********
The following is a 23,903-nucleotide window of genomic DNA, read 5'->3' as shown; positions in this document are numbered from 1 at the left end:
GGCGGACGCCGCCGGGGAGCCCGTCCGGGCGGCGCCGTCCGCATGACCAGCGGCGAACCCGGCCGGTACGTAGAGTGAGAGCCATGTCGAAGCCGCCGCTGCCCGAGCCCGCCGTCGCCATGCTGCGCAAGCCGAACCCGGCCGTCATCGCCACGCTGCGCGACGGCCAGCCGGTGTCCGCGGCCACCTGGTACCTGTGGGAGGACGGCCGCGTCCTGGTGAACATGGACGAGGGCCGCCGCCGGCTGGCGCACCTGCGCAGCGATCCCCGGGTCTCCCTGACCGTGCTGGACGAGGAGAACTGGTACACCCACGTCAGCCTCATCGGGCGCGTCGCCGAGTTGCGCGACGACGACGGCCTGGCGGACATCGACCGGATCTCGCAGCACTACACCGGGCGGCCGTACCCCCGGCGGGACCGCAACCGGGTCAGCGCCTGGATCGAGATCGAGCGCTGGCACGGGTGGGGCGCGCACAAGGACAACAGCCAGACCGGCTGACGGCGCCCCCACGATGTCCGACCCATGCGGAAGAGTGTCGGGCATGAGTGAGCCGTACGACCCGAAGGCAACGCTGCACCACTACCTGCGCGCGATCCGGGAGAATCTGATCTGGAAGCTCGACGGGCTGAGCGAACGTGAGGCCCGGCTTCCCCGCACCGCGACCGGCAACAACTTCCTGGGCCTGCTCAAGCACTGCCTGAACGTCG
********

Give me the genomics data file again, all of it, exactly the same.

The following is a 23,903-nucleotide window of genomic DNA, read 5'->3' as shown; positions in this document are numbered from 1 at the left end:
GGCGGACGCCGCCGGGGAGCCCGTCCGGGCGGCGCCGTCCGCATGACCAGCGGCGAACCCGGCCGGTACGTAGAGTGAGAGCCATGTCGAAGCCGCCGCTGCCCGAGCCCGCCGTCGCCATGCTGCGCAAGCCGAACCCGGCCGTCATCGCCACGCTGCGCGACGGCCAGCCGGTGTCCGCGGCCACCTGGTACCTGTGGGAGGACGGCCGCGTCCTGGTGAACATGGACGAGGGCCGCCGCCGGCTGGCGCACCTGCGCAGCGATCCCCGGGTCTCCCTGACCGTGCTGGACGAGGAGAACTGGTACACCCACGTCAGCCTCATCGGGCGCGTCGCCGAGTTGCGCGACGACGACGGCCTGGCGGACATCGACCGGATCTCGCAGCACTACACCGGGCGGCCGTACCCCCGGCGGGACCGCAACCGGGTCAGCGCCTGGATCGAGATCGAGCGCTGGCACGGGTGGGGCGCGCACAAGGACAACAGCCAGACCGGCTGACGGCGCCCCCACGATGTCCGACCCATGCGGAAGAGTGTCGGGCATGAGTGAGCCGTACGACCCGAAGGCAACGCTGCACCACTACCTGCGCGCGATCCGGGAGAATCTGATCTGGAAGCTCGACGGGCTGAGCGAACGTGAGGCCCGGCTTCCCCGCACCGCGACCGGCAACAACTTCCTGGGCCTGCTCAAGCACTGCCTGAACGTCG